[iDC] alternative models for education?

George Siemens gsiemens at gmail.com
Thu Jun 17 13:27:21 UTC 2010

Hi Stian,

"I still think there is a value to a small group of individuals coming
together over a limited period of time to discuss something in depth."

I don't disagree with that assertion, but a course doesn't necessarily serve
this process well. Courses have administrative (systems) and knowledge
(learning) roles. In most universities today, I'd argue that the
administrative role of courses is primary. That's why we end up with huge
lecture theatres filled with hundreds of students.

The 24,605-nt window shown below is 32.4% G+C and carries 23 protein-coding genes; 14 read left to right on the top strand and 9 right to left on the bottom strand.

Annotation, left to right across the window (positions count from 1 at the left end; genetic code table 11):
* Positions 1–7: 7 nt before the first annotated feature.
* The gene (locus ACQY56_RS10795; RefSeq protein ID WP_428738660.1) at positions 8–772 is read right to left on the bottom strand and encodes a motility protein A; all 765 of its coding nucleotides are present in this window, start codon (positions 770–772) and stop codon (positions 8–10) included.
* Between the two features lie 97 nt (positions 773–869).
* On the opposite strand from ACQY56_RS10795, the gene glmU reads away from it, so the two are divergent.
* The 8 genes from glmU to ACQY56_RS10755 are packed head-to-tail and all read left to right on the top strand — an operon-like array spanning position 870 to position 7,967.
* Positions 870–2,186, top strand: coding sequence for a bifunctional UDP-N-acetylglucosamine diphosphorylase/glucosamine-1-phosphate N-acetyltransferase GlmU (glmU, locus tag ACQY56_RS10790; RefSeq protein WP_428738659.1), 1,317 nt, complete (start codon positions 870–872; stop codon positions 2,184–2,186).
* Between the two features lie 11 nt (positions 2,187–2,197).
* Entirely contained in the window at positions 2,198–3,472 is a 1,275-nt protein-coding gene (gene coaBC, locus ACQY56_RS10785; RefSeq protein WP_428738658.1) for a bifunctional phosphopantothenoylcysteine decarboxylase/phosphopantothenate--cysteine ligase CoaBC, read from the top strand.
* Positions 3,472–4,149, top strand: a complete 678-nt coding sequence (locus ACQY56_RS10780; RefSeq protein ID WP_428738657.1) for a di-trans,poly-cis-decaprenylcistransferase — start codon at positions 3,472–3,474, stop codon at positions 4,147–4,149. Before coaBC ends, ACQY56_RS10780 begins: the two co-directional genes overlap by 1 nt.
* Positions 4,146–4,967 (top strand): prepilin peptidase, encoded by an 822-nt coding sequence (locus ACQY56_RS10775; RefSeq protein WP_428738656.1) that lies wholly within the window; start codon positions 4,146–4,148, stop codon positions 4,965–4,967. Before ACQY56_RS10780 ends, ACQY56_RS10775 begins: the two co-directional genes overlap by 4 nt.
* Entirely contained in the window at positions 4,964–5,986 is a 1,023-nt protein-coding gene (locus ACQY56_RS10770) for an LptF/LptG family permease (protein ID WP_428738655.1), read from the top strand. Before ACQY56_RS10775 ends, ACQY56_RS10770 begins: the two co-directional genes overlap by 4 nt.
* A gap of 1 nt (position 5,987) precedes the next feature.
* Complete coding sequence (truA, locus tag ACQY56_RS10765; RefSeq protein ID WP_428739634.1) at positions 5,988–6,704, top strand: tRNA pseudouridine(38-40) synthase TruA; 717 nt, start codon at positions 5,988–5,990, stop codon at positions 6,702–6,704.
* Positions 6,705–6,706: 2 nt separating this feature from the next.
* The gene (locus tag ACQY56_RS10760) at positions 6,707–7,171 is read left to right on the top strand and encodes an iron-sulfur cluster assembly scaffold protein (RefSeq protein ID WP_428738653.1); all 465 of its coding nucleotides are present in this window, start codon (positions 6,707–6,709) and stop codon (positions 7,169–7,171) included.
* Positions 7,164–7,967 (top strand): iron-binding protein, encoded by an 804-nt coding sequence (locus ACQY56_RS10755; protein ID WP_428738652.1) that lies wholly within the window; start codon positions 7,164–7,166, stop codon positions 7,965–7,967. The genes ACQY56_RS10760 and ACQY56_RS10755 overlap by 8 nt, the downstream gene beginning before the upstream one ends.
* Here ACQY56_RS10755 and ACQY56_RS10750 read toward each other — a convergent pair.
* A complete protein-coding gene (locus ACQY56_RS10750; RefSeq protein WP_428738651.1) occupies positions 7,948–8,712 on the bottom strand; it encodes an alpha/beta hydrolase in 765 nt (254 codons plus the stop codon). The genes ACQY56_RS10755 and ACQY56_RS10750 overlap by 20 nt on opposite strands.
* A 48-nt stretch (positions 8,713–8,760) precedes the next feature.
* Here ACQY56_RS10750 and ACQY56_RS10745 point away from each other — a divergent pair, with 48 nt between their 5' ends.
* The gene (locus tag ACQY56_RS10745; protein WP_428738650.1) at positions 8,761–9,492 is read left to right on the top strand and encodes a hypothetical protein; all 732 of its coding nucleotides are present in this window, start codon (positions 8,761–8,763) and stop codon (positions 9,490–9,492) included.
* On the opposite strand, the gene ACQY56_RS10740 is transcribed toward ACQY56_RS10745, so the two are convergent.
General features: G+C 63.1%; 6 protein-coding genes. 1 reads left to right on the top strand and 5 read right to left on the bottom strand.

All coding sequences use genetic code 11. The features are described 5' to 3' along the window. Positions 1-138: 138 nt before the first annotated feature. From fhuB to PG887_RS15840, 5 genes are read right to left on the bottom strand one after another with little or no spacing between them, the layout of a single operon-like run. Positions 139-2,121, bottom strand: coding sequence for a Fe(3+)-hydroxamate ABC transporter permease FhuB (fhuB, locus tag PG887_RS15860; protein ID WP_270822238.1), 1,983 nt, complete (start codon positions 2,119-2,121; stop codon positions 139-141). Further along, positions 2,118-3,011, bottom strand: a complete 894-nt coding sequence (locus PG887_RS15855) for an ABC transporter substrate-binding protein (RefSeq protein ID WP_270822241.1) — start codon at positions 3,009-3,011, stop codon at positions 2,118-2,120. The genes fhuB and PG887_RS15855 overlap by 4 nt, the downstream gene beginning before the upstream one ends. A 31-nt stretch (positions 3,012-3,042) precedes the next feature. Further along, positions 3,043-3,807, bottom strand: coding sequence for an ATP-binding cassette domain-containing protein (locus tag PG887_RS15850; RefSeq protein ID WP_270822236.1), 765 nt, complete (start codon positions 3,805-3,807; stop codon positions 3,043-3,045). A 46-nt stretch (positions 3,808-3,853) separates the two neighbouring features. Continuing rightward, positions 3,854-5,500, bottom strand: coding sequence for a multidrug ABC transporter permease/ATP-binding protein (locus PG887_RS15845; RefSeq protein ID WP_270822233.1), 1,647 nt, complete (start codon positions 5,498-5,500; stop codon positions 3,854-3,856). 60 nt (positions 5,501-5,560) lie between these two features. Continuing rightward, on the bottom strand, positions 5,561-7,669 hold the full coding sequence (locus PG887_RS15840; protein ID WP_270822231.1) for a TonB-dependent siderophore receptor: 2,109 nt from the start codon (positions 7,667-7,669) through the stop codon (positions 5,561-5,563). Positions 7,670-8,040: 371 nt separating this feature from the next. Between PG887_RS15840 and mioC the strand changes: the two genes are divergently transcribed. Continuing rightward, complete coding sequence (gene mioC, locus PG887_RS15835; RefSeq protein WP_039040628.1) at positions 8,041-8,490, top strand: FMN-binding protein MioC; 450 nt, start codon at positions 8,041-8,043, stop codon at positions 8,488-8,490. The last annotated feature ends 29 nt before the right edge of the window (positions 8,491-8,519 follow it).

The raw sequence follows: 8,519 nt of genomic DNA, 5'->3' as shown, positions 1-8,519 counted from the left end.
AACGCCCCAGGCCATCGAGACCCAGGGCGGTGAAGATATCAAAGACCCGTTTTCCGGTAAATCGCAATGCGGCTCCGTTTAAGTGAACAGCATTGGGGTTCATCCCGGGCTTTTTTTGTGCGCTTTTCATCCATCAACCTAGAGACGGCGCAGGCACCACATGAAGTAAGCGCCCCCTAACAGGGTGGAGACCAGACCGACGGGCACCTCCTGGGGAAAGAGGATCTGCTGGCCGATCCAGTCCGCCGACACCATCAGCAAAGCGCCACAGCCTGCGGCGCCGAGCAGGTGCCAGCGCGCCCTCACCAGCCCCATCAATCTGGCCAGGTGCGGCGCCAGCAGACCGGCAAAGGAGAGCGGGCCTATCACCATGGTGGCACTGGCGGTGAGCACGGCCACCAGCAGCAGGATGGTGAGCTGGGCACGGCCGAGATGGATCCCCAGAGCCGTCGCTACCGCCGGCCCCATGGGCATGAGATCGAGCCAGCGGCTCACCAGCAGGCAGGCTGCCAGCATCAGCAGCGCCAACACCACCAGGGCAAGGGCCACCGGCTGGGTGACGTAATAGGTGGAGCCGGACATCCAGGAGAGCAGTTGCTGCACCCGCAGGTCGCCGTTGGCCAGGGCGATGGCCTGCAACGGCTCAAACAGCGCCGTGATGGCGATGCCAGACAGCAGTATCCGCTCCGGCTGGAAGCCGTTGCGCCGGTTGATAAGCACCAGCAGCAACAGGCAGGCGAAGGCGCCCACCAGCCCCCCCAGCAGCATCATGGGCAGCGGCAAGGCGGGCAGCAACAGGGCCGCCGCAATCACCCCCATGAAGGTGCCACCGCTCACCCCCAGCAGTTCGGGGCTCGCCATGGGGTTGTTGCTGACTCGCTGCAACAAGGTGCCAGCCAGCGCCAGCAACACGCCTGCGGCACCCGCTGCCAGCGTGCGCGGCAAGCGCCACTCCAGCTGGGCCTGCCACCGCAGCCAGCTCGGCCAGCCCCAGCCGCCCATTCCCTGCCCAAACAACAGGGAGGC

The knowledge/learning role of courses can be better served through
decentralized/distributed models, as this permits each learner to adjust and
adapt to her interests. Much like the efficient market hypothesis in
economics suggests that individuals are rational, the efficient learner
hypothesis suggests that learners more or less start at the same point and
then progress along a similar trajectory. As a unit of knowledge growth and
exchange, courses fail. But they succeed spectacularly as an administrative
and work-shaping unit.

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